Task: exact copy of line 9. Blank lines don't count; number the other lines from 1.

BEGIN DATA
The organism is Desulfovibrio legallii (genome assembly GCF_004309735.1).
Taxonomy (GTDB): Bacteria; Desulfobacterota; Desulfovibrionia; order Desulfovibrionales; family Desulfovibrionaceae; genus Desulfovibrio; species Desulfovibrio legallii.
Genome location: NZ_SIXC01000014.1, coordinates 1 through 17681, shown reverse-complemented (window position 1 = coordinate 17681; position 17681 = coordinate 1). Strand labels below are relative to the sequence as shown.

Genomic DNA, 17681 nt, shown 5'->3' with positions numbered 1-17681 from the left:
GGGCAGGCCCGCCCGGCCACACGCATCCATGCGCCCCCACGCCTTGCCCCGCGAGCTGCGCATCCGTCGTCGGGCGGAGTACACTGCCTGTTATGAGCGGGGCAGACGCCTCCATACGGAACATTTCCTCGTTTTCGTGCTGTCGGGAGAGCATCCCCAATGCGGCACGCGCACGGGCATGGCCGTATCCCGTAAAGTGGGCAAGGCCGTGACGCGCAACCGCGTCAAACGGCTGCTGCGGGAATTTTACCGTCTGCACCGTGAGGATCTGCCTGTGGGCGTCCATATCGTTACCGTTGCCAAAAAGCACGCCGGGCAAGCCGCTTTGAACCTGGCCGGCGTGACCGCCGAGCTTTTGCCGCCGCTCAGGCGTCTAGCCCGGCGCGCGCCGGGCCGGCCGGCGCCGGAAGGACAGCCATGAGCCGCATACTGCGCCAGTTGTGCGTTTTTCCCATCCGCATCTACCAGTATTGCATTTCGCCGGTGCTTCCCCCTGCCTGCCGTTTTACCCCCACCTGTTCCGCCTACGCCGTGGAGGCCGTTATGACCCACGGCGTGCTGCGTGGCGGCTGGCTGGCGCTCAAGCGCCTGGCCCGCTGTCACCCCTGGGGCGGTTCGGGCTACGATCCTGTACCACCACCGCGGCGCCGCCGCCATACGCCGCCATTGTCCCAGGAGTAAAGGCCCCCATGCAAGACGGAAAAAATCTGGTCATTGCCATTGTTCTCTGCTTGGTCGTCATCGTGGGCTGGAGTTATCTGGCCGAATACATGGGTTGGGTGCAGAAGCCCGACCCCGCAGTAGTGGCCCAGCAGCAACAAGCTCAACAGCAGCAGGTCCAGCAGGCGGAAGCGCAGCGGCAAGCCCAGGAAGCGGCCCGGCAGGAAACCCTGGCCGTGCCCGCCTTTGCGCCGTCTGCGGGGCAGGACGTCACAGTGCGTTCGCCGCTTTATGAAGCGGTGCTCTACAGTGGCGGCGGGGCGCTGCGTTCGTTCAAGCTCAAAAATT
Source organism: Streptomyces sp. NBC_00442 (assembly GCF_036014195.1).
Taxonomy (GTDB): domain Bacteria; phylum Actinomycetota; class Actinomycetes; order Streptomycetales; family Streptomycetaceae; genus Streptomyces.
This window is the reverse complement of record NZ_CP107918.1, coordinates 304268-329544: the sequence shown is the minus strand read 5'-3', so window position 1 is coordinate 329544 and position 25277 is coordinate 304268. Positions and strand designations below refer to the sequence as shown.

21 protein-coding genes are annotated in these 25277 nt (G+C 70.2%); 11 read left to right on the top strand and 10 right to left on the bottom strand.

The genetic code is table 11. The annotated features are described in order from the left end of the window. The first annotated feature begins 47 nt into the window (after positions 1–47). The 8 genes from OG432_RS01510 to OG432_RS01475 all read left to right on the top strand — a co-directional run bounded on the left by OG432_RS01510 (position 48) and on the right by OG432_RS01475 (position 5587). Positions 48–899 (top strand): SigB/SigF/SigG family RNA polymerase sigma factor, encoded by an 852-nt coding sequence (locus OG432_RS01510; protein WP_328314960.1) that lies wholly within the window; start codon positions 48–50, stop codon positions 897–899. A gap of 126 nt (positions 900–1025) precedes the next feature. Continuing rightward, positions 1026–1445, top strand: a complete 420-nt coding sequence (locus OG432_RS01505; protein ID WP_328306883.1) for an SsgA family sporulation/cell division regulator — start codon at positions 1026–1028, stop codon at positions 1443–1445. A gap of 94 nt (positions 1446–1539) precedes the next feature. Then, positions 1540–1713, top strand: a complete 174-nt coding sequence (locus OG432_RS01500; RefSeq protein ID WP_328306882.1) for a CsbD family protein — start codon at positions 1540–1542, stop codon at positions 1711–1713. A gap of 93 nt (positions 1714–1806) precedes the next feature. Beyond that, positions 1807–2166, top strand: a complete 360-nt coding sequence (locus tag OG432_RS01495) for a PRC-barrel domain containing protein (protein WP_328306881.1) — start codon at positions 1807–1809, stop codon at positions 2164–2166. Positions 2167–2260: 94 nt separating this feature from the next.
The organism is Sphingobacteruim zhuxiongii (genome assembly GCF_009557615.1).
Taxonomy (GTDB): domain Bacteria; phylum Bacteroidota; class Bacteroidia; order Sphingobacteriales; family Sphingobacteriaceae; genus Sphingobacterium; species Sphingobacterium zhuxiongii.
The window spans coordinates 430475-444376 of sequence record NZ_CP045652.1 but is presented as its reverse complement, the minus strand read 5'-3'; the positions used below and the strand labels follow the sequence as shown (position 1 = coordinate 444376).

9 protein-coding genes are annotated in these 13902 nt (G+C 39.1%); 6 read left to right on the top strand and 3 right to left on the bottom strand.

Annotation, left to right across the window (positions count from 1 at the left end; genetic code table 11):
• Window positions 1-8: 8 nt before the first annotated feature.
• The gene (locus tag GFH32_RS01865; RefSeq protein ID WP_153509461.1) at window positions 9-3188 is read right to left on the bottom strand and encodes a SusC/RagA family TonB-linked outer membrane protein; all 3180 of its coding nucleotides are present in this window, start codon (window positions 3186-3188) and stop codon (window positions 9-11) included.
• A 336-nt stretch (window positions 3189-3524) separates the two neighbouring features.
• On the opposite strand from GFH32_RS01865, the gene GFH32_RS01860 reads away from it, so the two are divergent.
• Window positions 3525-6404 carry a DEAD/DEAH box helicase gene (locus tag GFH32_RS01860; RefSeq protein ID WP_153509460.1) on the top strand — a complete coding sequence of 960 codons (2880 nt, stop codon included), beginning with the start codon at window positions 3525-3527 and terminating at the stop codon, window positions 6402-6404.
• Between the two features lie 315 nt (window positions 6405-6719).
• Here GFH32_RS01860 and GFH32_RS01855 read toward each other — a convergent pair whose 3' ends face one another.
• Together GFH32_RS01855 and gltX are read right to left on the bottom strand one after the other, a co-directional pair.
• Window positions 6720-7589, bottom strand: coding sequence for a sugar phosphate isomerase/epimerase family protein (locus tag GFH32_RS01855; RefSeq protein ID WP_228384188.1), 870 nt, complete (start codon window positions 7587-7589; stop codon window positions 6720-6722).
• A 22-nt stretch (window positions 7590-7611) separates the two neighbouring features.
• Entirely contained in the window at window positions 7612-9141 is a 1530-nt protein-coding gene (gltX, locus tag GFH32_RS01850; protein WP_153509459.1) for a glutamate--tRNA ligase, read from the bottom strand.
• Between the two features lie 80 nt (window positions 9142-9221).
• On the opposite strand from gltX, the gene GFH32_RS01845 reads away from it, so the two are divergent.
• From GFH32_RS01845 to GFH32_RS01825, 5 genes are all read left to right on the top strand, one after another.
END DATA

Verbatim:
21 protein-coding genes are annotated in these 25277 nt (G+C 70.2%); 11 read left to right on the top strand and 10 right to left on the bottom strand.